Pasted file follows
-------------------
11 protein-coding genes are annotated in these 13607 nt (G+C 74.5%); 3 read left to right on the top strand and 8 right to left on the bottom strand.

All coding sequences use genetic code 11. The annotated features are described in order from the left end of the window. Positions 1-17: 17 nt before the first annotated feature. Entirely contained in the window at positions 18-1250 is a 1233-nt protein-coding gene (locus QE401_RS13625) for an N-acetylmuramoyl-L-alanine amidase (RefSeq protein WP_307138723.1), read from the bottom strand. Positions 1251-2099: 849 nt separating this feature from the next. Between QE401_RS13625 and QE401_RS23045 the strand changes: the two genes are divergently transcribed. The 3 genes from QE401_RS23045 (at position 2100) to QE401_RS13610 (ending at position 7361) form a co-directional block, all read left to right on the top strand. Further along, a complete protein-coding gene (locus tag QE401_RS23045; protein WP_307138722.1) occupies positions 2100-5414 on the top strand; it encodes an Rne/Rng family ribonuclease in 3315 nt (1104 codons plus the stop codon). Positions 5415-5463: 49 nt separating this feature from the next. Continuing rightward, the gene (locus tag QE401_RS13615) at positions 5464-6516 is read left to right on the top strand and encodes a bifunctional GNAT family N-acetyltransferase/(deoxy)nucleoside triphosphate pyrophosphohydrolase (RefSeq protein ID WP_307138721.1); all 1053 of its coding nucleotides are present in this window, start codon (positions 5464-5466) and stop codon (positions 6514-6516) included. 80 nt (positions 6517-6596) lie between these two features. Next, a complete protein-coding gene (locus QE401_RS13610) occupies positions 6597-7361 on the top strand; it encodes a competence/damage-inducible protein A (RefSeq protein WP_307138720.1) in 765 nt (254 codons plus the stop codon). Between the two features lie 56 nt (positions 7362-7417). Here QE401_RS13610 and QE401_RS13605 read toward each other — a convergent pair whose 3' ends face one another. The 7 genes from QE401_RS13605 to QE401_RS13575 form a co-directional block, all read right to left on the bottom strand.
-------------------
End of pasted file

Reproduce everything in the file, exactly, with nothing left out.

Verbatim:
11 protein-coding genes are annotated in these 13607 nt (G+C 74.5%); 3 read left to right on the top strand and 8 right to left on the bottom strand.

All coding sequences use genetic code 11. The annotated features are described in order from the left end of the window. Positions 1-17: 17 nt before the first annotated feature. Entirely contained in the window at positions 18-1250 is a 1233-nt protein-coding gene (locus QE401_RS13625) for an N-acetylmuramoyl-L-alanine amidase (RefSeq protein WP_307138723.1), read from the bottom strand. Positions 1251-2099: 849 nt separating this feature from the next. Between QE401_RS13625 and QE401_RS23045 the strand changes: the two genes are divergently transcribed. The 3 genes from QE401_RS23045 (at position 2100) to QE401_RS13610 (ending at position 7361) form a co-directional block, all read left to right on the top strand. Further along, a complete protein-coding gene (locus tag QE401_RS23045; protein WP_307138722.1) occupies positions 2100-5414 on the top strand; it encodes an Rne/Rng family ribonuclease in 3315 nt (1104 codons plus the stop codon). Positions 5415-5463: 49 nt separating this feature from the next. Continuing rightward, the gene (locus tag QE401_RS13615) at positions 5464-6516 is read left to right on the top strand and encodes a bifunctional GNAT family N-acetyltransferase/(deoxy)nucleoside triphosphate pyrophosphohydrolase (RefSeq protein ID WP_307138721.1); all 1053 of its coding nucleotides are present in this window, start codon (positions 5464-5466) and stop codon (positions 6514-6516) included. 80 nt (positions 6517-6596) lie between these two features. Next, a complete protein-coding gene (locus QE401_RS13610) occupies positions 6597-7361 on the top strand; it encodes a competence/damage-inducible protein A (RefSeq protein WP_307138720.1) in 765 nt (254 codons plus the stop codon). Between the two features lie 56 nt (positions 7362-7417). Here QE401_RS13610 and QE401_RS13605 read toward each other — a convergent pair whose 3' ends face one another. The 7 genes from QE401_RS13605 to QE401_RS13575 form a co-directional block, all read right to left on the bottom strand.